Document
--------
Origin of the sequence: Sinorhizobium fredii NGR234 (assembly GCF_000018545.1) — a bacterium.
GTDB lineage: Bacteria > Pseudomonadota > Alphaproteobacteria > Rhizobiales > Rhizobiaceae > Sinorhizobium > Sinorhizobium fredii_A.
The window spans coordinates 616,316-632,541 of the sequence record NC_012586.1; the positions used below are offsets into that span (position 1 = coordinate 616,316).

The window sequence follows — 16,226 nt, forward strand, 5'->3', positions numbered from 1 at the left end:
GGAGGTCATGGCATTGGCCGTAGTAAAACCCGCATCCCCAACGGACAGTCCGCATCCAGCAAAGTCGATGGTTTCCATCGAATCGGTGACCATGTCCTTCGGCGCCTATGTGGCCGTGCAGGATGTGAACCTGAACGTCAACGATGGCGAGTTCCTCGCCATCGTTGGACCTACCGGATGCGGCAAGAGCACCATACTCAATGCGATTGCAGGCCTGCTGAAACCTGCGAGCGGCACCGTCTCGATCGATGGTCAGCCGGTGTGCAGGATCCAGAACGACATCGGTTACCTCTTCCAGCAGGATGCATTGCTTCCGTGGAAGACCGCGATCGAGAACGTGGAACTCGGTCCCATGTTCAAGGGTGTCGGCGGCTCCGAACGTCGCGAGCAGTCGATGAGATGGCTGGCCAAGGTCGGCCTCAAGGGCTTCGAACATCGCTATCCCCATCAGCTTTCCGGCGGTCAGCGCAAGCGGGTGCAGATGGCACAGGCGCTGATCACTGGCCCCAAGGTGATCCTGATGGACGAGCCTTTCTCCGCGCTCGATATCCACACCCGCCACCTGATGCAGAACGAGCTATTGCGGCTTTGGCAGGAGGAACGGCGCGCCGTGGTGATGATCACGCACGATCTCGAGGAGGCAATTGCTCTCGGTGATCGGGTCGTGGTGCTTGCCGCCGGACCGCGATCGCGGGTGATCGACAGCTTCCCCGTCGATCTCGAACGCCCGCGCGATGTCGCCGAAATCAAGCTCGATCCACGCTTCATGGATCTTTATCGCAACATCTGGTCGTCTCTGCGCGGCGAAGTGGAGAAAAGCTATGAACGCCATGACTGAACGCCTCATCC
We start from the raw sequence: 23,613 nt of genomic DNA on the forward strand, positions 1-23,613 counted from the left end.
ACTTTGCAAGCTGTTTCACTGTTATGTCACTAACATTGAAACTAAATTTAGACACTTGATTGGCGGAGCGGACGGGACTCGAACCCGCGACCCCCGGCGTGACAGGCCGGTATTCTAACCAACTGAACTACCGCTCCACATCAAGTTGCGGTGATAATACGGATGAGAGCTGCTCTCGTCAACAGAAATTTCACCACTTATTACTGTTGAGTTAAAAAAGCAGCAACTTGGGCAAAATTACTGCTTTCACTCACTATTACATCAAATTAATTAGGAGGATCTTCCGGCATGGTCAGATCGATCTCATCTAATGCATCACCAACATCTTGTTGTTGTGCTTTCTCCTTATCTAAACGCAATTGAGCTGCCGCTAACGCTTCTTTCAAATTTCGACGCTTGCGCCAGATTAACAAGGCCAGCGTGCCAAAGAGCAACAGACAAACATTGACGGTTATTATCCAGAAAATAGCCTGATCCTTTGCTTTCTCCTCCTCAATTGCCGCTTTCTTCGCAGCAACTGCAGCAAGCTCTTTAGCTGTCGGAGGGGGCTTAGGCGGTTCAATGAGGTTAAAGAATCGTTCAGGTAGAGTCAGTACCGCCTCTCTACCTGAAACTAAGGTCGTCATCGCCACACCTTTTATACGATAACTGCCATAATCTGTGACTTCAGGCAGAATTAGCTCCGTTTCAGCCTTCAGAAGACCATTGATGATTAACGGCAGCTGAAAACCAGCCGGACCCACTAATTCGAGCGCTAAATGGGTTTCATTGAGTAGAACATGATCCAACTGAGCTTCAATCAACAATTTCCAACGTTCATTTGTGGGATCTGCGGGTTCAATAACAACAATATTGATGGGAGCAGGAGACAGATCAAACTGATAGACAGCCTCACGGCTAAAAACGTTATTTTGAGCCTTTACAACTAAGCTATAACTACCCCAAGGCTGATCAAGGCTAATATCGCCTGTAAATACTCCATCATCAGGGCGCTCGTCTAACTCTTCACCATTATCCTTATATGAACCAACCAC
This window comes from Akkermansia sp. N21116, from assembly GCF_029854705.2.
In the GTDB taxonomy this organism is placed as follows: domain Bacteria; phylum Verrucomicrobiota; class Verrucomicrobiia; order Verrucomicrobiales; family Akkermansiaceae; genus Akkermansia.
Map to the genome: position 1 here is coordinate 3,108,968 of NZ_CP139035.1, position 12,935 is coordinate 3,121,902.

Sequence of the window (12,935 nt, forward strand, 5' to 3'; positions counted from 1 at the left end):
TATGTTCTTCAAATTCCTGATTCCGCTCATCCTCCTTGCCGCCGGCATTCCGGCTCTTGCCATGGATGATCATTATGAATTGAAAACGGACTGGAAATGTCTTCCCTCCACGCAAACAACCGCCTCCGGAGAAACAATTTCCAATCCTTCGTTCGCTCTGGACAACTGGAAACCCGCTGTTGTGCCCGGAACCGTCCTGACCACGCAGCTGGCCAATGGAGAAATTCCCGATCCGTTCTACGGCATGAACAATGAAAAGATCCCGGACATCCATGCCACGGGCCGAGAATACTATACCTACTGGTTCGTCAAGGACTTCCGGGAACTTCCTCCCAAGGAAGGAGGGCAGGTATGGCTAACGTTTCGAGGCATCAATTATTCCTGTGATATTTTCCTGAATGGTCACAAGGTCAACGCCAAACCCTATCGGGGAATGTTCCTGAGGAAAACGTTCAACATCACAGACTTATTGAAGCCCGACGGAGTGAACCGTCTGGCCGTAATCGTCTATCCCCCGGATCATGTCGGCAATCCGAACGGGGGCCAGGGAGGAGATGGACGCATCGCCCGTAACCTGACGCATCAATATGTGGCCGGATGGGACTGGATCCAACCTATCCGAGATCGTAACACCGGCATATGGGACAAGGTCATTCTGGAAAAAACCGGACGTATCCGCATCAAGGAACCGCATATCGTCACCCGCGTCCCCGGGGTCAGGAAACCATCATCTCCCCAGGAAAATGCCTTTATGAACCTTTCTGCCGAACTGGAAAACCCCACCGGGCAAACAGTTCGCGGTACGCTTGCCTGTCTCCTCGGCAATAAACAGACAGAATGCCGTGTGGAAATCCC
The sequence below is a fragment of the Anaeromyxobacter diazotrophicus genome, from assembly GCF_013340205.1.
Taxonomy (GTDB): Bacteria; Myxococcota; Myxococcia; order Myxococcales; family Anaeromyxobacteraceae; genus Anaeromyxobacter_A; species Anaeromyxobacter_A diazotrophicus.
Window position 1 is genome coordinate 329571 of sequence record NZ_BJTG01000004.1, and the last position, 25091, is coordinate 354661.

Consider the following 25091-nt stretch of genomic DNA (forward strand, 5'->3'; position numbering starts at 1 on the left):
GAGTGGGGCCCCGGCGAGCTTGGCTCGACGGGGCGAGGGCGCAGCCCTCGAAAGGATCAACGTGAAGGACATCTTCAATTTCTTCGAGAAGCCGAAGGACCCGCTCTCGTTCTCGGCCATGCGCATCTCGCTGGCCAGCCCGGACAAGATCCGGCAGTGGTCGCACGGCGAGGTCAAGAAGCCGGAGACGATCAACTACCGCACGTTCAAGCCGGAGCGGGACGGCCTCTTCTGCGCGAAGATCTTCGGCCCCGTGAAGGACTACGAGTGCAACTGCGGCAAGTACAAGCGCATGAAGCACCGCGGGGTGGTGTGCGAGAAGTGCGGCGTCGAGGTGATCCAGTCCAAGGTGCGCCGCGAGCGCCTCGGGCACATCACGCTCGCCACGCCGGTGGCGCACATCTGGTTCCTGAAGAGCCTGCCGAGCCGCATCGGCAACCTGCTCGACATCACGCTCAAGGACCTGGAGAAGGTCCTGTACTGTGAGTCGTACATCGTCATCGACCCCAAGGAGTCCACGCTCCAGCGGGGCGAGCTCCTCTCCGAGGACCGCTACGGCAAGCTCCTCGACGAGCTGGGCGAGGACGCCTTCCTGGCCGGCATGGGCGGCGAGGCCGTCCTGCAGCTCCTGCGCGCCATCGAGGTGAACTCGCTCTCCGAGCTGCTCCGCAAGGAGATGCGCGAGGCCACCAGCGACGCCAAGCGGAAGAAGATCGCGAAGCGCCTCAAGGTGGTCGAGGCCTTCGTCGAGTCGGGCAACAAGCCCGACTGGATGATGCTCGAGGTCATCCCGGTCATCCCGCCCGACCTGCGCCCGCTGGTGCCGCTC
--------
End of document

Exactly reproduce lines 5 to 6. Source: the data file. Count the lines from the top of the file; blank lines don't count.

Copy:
GGAGGTCATGGCATTGGCCGTAGTAAAACCCGCATCCCCAACGGACAGTCCGCATCCAGCAAAGTCGATGGTTTCCATCGAATCGGTGACCATGTCCTTCGGCGCCTATGTGGCCGTGCAGGATGTGAACCTGAACGTCAACGATGGCGAGTTCCTCGCCATCGTTGGACCTACCGGATGCGGCAAGAGCACCATACTCAATGCGATTGCAGGCCTGCTGAAACCTGCGAGCGGCACCGTCTCGATCGATGGTCAGCCGGTGTGCAGGATCCAGAACGACATCGGTTACCTCTTCCAGCAGGATGCATTGCTTCCGTGGAAGACCGCGATCGAGAACGTGGAACTCGGTCCCATGTTCAAGGGTGTCGGCGGCTCCGAACGTCGCGAGCAGTCGATGAGATGGCTGGCCAAGGTCGGCCTCAAGGGCTTCGAACATCGCTATCCCCATCAGCTTTCCGGCGGTCAGCGCAAGCGGGTGCAGATGGCACAGGCGCTGATCACTGGCCCCAAGGTGATCCTGATGGACGAGCCTTTCTCCGCGCTCGATATCCACACCCGCCACCTGATGCAGAACGAGCTATTGCGGCTTTGGCAGGAGGAACGGCGCGCCGTGGTGATGATCACGCACGATCTCGAGGAGGCAATTGCTCTCGGTGATCGGGTCGTGGTGCTTGCCGCCGGACCGCGATCGCGGGTGATCGACAGCTTCCCCGTCGATCTCGAACGCCCGCGCGATGTCGCCGAAATCAAGCTCGATCCACGCTTCATGGATCTTTATCGCAACATCTGGTCGTCTCTGCGCGGCGAAGTGGAGAAAAGCTATGAACGCCATGACTGAACGCCTCATCC
We start from the raw sequence: 23,613 nt of genomic DNA on the forward strand, positions 1-23,613 counted from the left end.